The question remains whether Federal Agriculture Minister Murray Watt can guarantee the independent panel's report into the phase-out of live sheep exports by sea will be released in its entirety and if so when?
The report was handed to Mr Watt on October 25 by the independent panel and a government spokesperson at the time confirmed he would release the report in full - at a time yet to be decided.
Last week Farm Weekly reported that Mr Watt's office rejected the request for the release of the independent panel's report on the phase-out of live sheep exports by sea under the Freedom of Information (FOI) Act.
The letter said the report had been made a Cabinet document, effectively sealing it, never to be released.
"The office holds one document (totalling 230 pages) that relates to your request," the letter said.
"I have decided to refuse access to this document (document one), I have decided that the document that you have requested is exempt under the FOI Act as it is a Cabinet document (section 34(3))."
The story ignited a very strong response from the public nationally on social media platform X, formerly Twitter.
Mr Watt took to X to reiterate his previous statement that the report would be released some time in the future.
Farm Weekly wrote to Mr Watt last week, seeking clarification on whether the report was now a Cabinet document and the process required to have a Cabinet document released under Federal law.
We also asked for a timeline for the report's public release and if it would be released before or after the minister and/Department of Agriculture, Fisheries and Forestry/the Federal government announced the next step/recommendations for the policy implementation?
At the time of going to print there was no reply from Mr Watt or his office.
Federal National Party leader David Littleproud said the minister could not guarantee the report would be released in its entirety, just sections or even at all, now that it was officially a Cabinet document.
"It will now be up to Cabinet to decide whether they want to release the full report, part of the report or none of the report," Mr Littleproud said.
He said Mr Watt could make a recommendation for the report to be released from its sealed status and it was then up to the Cabinet ministers - effectively out of Mr Watt's hands - if, how and when they released the document or not.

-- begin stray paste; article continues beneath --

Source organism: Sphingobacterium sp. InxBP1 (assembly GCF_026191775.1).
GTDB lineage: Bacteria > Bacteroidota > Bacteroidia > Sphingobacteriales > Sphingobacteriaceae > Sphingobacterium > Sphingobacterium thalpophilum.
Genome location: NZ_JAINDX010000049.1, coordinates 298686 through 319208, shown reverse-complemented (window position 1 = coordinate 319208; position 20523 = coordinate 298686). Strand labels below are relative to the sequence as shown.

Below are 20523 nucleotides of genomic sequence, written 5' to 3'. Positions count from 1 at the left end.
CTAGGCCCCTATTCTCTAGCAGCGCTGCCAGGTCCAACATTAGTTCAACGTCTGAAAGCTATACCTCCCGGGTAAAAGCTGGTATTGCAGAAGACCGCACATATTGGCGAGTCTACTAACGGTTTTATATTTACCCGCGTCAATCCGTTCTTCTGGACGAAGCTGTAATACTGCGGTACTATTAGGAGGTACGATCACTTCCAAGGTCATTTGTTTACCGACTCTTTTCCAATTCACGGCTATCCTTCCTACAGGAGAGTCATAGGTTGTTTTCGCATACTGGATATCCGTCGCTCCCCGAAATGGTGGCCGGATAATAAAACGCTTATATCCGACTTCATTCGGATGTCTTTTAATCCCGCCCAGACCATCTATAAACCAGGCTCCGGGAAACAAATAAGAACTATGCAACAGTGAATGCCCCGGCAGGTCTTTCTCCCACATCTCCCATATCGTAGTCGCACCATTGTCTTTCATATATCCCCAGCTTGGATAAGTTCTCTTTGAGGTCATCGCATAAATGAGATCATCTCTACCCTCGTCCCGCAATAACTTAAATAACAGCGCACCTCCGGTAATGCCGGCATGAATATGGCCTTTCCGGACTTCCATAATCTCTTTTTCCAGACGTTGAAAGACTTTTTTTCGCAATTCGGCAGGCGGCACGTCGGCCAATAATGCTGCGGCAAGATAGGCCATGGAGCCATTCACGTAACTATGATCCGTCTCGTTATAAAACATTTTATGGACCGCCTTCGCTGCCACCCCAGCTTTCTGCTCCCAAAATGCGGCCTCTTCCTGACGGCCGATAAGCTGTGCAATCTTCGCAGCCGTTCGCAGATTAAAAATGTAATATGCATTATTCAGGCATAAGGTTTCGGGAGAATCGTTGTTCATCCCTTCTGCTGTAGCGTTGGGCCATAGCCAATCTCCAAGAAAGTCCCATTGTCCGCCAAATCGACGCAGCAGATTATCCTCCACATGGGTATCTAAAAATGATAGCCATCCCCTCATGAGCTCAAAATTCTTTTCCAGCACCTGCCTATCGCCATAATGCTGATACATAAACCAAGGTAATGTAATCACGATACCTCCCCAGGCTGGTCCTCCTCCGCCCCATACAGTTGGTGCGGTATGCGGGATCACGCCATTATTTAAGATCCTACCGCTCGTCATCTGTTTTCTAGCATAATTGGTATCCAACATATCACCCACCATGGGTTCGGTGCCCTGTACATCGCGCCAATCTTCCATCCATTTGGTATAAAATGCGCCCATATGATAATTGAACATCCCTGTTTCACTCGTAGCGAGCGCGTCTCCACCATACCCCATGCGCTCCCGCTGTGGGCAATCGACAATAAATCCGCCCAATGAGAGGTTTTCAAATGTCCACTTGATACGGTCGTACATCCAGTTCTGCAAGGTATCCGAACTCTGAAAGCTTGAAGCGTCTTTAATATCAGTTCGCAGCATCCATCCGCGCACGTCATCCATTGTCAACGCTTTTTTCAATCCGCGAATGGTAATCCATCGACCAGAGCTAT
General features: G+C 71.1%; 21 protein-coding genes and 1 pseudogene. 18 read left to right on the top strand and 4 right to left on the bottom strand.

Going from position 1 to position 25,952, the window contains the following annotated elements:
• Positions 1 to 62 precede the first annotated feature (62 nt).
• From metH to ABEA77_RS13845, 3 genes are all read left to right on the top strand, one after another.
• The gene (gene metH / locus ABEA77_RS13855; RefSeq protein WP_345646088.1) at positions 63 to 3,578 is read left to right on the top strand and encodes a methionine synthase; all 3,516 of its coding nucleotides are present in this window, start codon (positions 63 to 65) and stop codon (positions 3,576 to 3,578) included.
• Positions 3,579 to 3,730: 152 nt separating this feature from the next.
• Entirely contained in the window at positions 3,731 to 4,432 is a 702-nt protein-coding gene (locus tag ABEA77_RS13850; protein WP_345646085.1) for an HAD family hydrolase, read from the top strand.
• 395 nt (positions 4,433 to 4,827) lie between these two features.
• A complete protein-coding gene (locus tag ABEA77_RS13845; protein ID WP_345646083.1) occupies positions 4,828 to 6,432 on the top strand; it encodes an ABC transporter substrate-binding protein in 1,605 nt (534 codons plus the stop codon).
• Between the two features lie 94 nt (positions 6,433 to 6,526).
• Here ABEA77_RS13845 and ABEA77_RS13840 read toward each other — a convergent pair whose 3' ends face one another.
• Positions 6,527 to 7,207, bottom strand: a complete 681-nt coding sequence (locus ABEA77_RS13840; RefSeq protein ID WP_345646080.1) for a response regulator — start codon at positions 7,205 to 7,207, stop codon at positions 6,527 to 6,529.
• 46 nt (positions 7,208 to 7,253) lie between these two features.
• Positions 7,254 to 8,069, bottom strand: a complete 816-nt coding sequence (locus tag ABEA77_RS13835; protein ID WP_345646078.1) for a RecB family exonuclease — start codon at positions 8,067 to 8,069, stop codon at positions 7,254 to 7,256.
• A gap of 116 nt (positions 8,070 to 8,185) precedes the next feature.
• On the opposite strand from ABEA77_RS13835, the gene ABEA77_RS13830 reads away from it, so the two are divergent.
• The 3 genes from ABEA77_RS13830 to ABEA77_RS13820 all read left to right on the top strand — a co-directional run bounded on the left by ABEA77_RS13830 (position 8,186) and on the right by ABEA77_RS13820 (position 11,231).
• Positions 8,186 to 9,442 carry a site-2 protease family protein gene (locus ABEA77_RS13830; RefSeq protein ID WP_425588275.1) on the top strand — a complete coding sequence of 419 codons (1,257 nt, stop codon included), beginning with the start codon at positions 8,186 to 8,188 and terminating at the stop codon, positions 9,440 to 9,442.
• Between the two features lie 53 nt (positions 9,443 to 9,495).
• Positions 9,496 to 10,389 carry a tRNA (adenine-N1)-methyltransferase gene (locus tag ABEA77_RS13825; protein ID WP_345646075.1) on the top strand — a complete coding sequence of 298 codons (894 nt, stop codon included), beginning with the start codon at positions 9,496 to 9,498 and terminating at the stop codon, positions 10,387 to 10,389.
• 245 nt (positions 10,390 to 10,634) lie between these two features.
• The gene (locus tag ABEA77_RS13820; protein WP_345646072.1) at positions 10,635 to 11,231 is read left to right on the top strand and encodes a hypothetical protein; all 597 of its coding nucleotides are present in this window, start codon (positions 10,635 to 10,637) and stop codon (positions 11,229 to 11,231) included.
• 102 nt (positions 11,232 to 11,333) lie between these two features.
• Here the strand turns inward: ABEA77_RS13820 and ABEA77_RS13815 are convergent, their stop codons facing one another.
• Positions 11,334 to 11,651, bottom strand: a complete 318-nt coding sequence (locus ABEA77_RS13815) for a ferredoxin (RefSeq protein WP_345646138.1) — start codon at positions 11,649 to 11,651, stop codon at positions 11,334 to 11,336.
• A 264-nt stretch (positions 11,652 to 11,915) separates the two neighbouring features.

Mr Littleproud questioned whether the minister could guarantee the Cabinet ministers would agree to his recommendation.
He said Labor was destroying the sheep industry through this policy and allowing sheep prices to flatline.
Mr Littleproud said the government had failed to investigate why families were still paying high prices for lamb at the supermarket, through an Australian Competition and Consumer Commission investigation.
"This is an industry that has already lost confidence, with sheep prices plummeting," he said.
"Labor is destroying a whole industry.
"It will impact the sheep and wool industry across Australia.
"Farmers are broken over this decision - it is also having an enormous emotional impact on thousands of people."
Australian Livestock Exporters Council chief executive officer Mark Harvey-Sutton said making the report a Cabinet document was another way to give the government more time to formulate its next steps - at the detriment of embattled producers.
"Obviously there is a lot on the line and this has resulted in people not feeling very confident at the moment," Mr Harvey-Sutton said.
"We've seen what's happened to the market and this policy has a big part to do with that and in the interest of transparency we would obviously like to see that report made public."
Mr Harvey-Sutton said the report's 230 page length emphasised the magnitude of the policy's influence.
"This shows the depths, the lengths and the detail that the panel has put into the report to the minister," he said.
"I believe it will demonstrate the significant damage it will do to the sheep industry nationally and illustrate the dire consequences for agriculture more broadly."
The Cabinet Handbook - 15th edition, explains the nature of Cabinet documents and the laws governing their protection.
Page 17 of the handbook states:
110. Cabinet records (files) are held on behalf of the Government in the care and control of the Secretary of the Department of the Prime Minister and Cabinet (PM&C) and are issued to ministers and departments on a need-to-know basis. Once a minister or department no longer has any immediate need for them, and, in any event, when the minister vacates office or a change of government occurs, any copies of Cabinet documents must be returned to Cabinet Division or destroyed.
111.The convention is that Cabinet documents are confidential to the Government which created them and not the property of the sponsoring minister or department. Access to them by succeeding governments is not granted without the approval of the current parliamentary leader of the appropriate political party.
113. Cabinet records and Cabinet notebooks are accessible to the public through the National Archives of Australia after the expiration of the statutory closed period. The closed period, which for Cabinet documents currently varies between 20 to 30 years, seeks to provide the best balance between the competing priorities of, on the one hand, the need to safeguard privacy, security and confidentiality of the Cabinet, and to use available resources to best effect and, on the other hand, maximising public access to records.